Bravo on going to Etten May 21, so happily four of the six
children were at home. Father wrote to me at length how
everything went on the day. Thanks also for your last
Did I write to you about the storm I watched recently? The
sea was yellowish, especially close to the shore. On the
horizon a streak of light, and above it immensely large dark
grey clouds, from which one could see the rain coming down in
slanting streaks. The wind blew the dust from the little white
path among the rocks into the sea and shook the hawthorn bushes
in bloom and the wallflowers that grow on the rocks. To the
right, fields of young green corn, and in the distance the
town, which, with its towers, mills, slate roofs, Gothic-style
houses and the harbor below, between two jetties sticking out
into the sea, looked like the towns Albrecht Dürer used to
I watched the sea last Sunday night as well. Everything was
dark grey, but on the horizon the day was beginning to break.
It was still very early and yet a skylark was already singing.
And the nightingales in the gardens by the sea. In the
distance, the light from the lighthouse, the guard ship,
That same night I looked out of the window of my room at the
roofs of the houses you can see from there, and at the tops of
the elms, dark against the night sky. Above the roofs, a single
star, but a beautiful, big, friendly one.
Enclosed is a little drawing of the view from the school
window through which the boys follow their parents with their
eyes as they go back to the station after a visit. Many a one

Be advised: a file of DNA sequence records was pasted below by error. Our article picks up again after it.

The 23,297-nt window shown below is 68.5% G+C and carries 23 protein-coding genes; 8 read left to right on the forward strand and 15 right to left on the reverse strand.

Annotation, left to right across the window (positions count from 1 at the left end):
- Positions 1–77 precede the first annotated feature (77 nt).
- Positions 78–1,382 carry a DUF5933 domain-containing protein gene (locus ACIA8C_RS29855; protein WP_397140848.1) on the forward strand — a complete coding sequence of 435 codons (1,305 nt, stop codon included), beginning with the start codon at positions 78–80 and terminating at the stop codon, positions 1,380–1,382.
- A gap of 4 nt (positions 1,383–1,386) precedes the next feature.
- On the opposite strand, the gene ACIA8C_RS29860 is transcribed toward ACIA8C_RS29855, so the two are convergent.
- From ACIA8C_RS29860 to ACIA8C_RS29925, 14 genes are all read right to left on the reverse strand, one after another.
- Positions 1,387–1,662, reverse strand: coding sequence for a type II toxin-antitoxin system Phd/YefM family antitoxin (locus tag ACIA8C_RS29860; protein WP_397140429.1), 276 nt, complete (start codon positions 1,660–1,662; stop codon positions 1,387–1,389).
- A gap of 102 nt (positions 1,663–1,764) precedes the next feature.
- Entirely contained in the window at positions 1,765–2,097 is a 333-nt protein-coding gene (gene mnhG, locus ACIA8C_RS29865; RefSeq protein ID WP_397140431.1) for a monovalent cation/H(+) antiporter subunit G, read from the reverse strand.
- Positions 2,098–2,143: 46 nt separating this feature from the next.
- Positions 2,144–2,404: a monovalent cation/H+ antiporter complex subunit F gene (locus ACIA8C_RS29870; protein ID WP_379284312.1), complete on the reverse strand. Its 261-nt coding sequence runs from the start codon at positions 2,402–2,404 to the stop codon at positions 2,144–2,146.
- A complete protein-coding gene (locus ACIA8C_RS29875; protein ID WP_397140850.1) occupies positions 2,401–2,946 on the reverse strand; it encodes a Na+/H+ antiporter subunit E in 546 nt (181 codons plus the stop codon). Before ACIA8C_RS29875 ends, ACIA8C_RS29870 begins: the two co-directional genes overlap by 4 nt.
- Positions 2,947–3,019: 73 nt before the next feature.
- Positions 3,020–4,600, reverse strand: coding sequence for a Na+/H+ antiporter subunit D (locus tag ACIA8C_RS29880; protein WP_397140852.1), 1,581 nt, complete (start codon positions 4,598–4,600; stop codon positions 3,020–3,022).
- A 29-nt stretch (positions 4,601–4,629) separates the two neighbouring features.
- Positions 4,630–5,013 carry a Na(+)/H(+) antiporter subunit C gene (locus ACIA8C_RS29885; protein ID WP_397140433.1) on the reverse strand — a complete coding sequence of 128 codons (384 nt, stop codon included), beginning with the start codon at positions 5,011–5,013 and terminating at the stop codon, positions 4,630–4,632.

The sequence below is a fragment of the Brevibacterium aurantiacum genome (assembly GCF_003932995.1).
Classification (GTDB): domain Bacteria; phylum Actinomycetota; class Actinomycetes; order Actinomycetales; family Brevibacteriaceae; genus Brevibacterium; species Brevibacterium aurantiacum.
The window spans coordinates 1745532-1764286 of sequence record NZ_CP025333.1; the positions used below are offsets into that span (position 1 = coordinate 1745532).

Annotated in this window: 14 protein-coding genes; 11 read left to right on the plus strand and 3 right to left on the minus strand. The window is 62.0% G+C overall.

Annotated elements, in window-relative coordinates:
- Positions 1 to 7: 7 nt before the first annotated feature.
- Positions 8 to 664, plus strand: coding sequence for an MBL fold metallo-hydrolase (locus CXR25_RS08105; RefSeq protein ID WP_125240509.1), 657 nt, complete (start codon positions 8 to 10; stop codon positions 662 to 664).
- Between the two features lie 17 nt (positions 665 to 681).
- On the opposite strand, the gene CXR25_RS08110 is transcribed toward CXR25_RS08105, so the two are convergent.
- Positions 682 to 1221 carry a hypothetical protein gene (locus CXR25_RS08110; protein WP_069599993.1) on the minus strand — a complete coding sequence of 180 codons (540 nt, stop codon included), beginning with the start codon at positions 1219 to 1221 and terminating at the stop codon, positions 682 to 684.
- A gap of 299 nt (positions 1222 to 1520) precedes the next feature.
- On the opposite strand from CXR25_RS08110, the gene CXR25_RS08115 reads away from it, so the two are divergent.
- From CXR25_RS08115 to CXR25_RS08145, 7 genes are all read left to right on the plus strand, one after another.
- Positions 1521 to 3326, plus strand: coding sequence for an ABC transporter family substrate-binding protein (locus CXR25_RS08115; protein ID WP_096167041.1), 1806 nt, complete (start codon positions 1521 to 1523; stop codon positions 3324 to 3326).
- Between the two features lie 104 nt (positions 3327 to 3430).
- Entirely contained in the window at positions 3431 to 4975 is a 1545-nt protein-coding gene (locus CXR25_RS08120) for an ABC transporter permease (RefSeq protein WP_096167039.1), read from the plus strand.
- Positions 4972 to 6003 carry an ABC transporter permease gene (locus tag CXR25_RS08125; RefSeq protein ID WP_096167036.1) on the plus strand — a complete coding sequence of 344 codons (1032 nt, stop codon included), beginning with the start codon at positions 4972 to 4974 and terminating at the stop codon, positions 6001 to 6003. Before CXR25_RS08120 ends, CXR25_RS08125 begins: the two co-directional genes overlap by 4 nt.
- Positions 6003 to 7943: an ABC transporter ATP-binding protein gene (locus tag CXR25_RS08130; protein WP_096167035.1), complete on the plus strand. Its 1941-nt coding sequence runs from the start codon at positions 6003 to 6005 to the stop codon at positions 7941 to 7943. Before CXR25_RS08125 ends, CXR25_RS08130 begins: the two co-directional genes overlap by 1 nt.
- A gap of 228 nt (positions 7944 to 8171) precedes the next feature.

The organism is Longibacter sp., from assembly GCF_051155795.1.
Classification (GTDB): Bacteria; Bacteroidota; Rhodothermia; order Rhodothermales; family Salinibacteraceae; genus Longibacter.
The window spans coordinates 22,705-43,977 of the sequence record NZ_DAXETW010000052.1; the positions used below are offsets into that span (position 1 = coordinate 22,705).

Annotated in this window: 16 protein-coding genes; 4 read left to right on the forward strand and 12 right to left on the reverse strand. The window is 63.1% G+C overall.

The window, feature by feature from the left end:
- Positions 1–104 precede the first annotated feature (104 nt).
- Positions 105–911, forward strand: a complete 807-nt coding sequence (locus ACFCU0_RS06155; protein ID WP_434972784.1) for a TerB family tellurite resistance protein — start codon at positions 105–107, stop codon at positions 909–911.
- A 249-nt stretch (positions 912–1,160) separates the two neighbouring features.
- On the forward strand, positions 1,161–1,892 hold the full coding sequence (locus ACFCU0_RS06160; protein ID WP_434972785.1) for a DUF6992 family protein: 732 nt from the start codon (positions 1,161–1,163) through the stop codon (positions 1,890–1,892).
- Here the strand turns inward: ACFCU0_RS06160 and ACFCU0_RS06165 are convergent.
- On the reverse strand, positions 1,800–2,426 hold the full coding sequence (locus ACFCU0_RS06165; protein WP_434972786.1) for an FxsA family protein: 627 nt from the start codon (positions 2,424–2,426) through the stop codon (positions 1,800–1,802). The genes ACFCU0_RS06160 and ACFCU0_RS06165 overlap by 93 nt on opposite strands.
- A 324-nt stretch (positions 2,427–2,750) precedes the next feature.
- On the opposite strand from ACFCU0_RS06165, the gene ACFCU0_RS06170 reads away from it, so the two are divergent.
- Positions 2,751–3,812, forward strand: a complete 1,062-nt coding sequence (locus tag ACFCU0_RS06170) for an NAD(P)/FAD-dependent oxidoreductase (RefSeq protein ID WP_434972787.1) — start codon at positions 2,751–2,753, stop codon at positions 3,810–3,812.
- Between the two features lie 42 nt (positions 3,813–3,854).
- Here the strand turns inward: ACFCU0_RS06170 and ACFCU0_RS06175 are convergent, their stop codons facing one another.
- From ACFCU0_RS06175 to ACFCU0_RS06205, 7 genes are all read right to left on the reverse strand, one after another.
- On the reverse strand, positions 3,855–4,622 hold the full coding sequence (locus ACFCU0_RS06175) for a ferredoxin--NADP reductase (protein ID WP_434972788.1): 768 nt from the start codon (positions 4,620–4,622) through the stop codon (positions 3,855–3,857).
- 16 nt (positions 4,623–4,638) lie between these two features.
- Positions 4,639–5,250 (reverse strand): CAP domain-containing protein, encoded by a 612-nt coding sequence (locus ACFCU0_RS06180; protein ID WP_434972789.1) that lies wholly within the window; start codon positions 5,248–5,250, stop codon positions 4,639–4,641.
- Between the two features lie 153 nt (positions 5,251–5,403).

will never forget the view from that window.
You really ought to have seen it this week, when we had days
of rain, especially at dusk when the lamps are lit and their
light is reflected in the wet streets. On such days Mr. Stokes
can sometimes be in a bad temper, and if the boys make more of
a noise than he likes they occasionally have to go without
their bread and tea in the evening. You ought to see them
looking out of the window then, there is something so
melancholy about it. They have so little apart from their meals
to look forward to and to see them through from one day to the
I wish you could also see them going down the dark stairs
and through the narrow passage to where they have their dinner.
The sun does shine pleasantly in there. Another peculiar place
is a room with a rotten floor where there are six basins in
which they wash, and a dim light is all that reaches the
washstand through the broken panes of the window It is
certainly quite a melancholy sight. I should like to spend, or
to have spent, a winter with them, just to see what it is
The youngsters have made an oil stain on your little
drawing, please forgive them.
Enclosed, a few lines for Uncle Jan. And now, good night.
Should anyone ask after me, my greetings to them. Do you still
visit Borchers from time to time? If you see him, remember me
to him as well as to Willem Valkis and everybody at the
Rooses'. A handshake in my thoughts from
Your loving Vincent
[Enclosed was a sketch of the square as seen from the school window.]
At this time, Vincent was 23 year old
Vincent van Gogh. Letter to Theo van Gogh. Written 31 May 1876 in Ramsgate. Translated by Mrs. Johanna van Gogh-Bonger, edited by Robert Harrison, number 067.
This letter may be freely used, in accordance with the terms of this site.